Club Rush motivates students to discover new interests

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Club Rush motivates students to discover new interests

Tyler Herzog

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Yesterday during lunch, students flocked around decorated tables with colorful signs to join some of Foothill’s numerous clubs. The Foothill Club Rush offers students an opportunity to find their interests and pursue them in a supportive community.

Yesterday during lunch, students flocked around decorated tables with colorful signs to join some of Foothill’s numerous clubs. The Foothill Club Rush offers students an opportunity to find their interests and pursue them in a supportive community.

Stands offered snacks, attractions, and “swag” to lure in potential club members. KIWIN’s turtle mascot took pictures with students, D-Tech showcased their arduino boards, and 3D printer and culinary club offered homemade treats.

Junior Anika Hsu helps students sign up for the KIWIN's club. Credit: Grace Carey/The Foothill Dragon Press

Junior Anika Hsu helps students sign up for the KIWIN’s club. Credit: Grace Carey/The Foothill Dragon Press

There were 20 clubs and interest groups present, each different than the last, making this year’s Club Rush a diverse event. Students could pick and choose between these Foothill clubs and interest groups:

  • Culinary
  • D-Tech
  • Environmental
  • Foothill Queer-Straight Alliance (QSA)
  • Girl Up
  • National Art Honors Society (NAHS)
  • National Honors Society (NHS)
  • Programming
  • Speech and Debate
  • Music
  • Anime
  • Book
  • Political Action Awareness
  • Sci-Fi Fantasy
  • Super Smash Bros: League and Practice
  • Teen Voice
  • KIWIN’s
  • Movimiento Estudiantil Chicano de Aztlán (M.E.Ch.A)
  • Yoga
  • Fellowship of Christian Athletes

Associated Student Body (ASB) Advisor Melanie “Captain” Lindsey believes that clubs are “good, the more variety we have, the more potential we have for involvement of those students.”

Lindsey also believes that more extracurricular activities, such as clubs, students participate in, the better the likelihood of going to college is.

Wanting to join four different clubs, sophomore Noel Domke says that she most enjoys “finding other people with the same interests” and “being able to talk about the same things.”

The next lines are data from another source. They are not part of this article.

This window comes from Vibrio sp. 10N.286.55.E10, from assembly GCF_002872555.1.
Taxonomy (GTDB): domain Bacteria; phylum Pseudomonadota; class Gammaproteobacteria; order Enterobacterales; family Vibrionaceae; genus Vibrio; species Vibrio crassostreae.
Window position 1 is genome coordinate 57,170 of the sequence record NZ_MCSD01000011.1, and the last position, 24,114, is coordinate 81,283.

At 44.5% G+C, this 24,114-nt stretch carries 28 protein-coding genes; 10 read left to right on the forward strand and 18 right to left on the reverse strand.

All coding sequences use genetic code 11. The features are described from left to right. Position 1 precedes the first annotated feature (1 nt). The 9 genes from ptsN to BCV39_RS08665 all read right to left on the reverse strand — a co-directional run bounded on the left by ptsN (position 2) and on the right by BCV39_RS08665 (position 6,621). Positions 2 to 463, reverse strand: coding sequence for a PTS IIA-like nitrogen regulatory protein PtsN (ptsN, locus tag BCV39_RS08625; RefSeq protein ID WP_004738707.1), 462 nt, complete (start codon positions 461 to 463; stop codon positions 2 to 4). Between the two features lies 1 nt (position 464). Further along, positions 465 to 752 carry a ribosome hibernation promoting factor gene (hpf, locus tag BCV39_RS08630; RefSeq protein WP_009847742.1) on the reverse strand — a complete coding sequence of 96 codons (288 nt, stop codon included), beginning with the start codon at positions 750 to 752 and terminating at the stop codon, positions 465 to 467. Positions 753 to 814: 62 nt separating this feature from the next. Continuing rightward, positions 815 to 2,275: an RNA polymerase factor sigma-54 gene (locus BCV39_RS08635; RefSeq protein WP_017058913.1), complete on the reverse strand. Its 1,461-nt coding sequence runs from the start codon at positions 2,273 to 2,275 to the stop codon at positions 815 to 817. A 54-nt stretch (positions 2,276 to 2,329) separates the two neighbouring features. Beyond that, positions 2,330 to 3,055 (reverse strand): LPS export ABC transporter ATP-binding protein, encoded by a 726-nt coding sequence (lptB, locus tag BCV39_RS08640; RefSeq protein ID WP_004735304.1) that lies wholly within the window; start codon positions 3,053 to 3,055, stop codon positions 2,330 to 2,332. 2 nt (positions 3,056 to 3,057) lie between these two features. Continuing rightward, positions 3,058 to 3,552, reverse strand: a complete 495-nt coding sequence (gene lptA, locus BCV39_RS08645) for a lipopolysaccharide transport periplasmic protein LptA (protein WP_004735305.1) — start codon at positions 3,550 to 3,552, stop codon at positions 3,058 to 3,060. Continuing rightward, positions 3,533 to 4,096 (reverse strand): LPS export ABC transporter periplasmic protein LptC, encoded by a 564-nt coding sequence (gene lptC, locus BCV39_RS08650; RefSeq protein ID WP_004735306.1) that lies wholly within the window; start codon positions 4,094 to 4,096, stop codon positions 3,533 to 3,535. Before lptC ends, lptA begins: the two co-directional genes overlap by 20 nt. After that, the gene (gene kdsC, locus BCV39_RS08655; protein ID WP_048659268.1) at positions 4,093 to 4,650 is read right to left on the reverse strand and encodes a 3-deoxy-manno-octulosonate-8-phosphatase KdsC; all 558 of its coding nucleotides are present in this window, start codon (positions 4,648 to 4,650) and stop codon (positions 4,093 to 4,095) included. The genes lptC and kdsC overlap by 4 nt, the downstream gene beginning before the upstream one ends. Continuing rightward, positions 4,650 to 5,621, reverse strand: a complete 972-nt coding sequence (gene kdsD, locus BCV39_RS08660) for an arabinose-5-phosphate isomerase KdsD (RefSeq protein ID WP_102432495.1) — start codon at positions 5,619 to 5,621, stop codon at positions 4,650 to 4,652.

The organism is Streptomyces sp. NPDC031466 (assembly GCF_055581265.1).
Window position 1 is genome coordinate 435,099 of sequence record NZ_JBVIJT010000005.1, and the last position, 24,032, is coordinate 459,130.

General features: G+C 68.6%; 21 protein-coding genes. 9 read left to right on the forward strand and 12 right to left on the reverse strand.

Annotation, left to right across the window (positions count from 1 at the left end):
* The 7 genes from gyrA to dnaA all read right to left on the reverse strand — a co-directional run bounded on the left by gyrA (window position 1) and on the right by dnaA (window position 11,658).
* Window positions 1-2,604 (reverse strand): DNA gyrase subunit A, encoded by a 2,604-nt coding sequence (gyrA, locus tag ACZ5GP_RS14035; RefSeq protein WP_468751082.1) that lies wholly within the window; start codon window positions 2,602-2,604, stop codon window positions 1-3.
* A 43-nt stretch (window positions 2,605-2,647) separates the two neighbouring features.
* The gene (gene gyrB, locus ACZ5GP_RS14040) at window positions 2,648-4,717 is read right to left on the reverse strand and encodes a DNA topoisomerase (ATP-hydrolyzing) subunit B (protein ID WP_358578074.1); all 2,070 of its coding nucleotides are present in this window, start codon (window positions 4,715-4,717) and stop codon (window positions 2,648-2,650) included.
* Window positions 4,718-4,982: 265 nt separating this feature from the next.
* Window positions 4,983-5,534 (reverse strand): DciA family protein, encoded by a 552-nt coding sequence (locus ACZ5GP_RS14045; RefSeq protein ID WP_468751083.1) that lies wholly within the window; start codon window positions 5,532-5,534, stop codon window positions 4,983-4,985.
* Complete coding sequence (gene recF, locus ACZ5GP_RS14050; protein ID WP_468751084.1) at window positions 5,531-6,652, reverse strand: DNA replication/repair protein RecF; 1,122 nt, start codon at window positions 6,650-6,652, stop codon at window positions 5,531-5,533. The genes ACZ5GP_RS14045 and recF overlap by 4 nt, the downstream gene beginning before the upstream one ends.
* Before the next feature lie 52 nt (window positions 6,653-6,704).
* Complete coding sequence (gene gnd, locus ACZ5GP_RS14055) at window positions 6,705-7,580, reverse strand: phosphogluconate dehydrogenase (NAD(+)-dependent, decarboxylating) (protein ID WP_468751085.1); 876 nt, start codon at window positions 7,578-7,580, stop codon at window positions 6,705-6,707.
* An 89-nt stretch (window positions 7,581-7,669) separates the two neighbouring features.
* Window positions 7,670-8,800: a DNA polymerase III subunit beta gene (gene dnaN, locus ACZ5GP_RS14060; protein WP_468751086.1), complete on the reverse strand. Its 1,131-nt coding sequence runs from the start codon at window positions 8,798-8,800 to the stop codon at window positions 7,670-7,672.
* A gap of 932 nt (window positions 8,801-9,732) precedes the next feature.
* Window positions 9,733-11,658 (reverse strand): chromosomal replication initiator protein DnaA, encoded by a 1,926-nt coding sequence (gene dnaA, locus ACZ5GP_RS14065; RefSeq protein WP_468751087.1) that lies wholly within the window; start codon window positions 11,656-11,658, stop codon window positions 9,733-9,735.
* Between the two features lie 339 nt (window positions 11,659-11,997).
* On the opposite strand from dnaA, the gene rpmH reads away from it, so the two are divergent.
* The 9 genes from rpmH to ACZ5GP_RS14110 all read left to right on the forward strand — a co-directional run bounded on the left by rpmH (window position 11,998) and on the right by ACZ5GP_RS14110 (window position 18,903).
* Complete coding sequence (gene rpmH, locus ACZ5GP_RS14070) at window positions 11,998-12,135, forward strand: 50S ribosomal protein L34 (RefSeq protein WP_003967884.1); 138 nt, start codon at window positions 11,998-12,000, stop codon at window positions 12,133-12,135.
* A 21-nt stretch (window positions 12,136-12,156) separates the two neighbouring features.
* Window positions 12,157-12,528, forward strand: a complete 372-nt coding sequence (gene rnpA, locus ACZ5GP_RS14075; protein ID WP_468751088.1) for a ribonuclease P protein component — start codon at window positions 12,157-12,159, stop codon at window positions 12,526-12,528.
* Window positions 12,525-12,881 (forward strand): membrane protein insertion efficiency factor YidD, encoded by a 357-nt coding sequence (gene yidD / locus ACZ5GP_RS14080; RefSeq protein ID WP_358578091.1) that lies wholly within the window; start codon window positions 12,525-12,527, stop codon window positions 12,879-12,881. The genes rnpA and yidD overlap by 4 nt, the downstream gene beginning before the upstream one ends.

Domke finds Club Rush “great because a lot of students at Foothill tend to be very focused on academics and these clubs give them time to focus on other things than academics, and hang out with friends.”

 

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Her statement holds true with two other Foothill students, Sam Bova and Ian Canby. Both freshmen agree that the best part of clubs is making friends with people who have the same interests.

Mary “M” Mendoza, a senior and founding member of QSA, became club president because she saw the need for youth to have an environment that allowed them to express their sexuality and gender.

At first Mendoza was nervous as she didn’t know if “teachers were willing to host [their club]” but was surprised when a lot of teachers stepped up to the calling and offered.

 

……………

 

“I think it’s actually really awesome that we have all of this, and students can run it, with all their different interests, and it’s a really great way to collaborate ideas,” Mendoza said.

Freshman Ryan Sequeira simply stated, I think it’s a good idea because you get to see all the clubs in just a short time, you can get just a first impression.”

Correction: An earlier version of this article incorrectly stated the number of clubs and interest groups that were present at Club Rush. There were 20 groups present, including KIWIN’s, Movimiento Estudiantil Chicano de Aztlán (M.E.Ch.A), Yoga and the Fellowship of Christian Athletes.

 

Background Photo Credit: Gabrialla Cockerell/The Foothill Dragon Press

 

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